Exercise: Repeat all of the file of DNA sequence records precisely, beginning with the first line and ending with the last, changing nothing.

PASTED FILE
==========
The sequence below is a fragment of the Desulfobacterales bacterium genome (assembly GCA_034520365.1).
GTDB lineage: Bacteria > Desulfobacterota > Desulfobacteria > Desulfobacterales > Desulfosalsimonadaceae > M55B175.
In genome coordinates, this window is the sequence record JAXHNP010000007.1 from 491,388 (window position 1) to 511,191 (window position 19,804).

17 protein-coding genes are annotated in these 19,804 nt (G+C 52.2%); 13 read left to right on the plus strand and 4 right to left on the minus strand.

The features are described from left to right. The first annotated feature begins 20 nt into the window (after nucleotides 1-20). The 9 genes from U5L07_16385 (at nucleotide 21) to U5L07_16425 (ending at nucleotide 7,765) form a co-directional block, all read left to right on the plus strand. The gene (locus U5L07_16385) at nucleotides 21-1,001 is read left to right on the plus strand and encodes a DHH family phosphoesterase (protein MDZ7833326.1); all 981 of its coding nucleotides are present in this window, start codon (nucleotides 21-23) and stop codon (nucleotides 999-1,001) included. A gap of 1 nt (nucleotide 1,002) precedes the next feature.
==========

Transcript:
The sequence below is a fragment of the Desulfobacterales bacterium genome (assembly GCA_034520365.1).
GTDB lineage: Bacteria > Desulfobacterota > Desulfobacteria > Desulfobacterales > Desulfosalsimonadaceae > M55B175.
In genome coordinates, this window is the sequence record JAXHNP010000007.1 from 491,388 (window position 1) to 511,191 (window position 19,804).

17 protein-coding genes are annotated in these 19,804 nt (G+C 52.2%); 13 read left to right on the plus strand and 4 right to left on the minus strand.

The features are described from left to right. The first annotated feature begins 20 nt into the window (after nucleotides 1-20). The 9 genes from U5L07_16385 (at nucleotide 21) to U5L07_16425 (ending at nucleotide 7,765) form a co-directional block, all read left to right on the plus strand. The gene (locus U5L07_16385) at nucleotides 21-1,001 is read left to right on the plus strand and encodes a DHH family phosphoesterase (protein MDZ7833326.1); all 981 of its coding nucleotides are present in this window, start codon (nucleotides 21-23) and stop codon (nucleotides 999-1,001) included. A gap of 1 nt (nucleotide 1,002) precedes the next feature.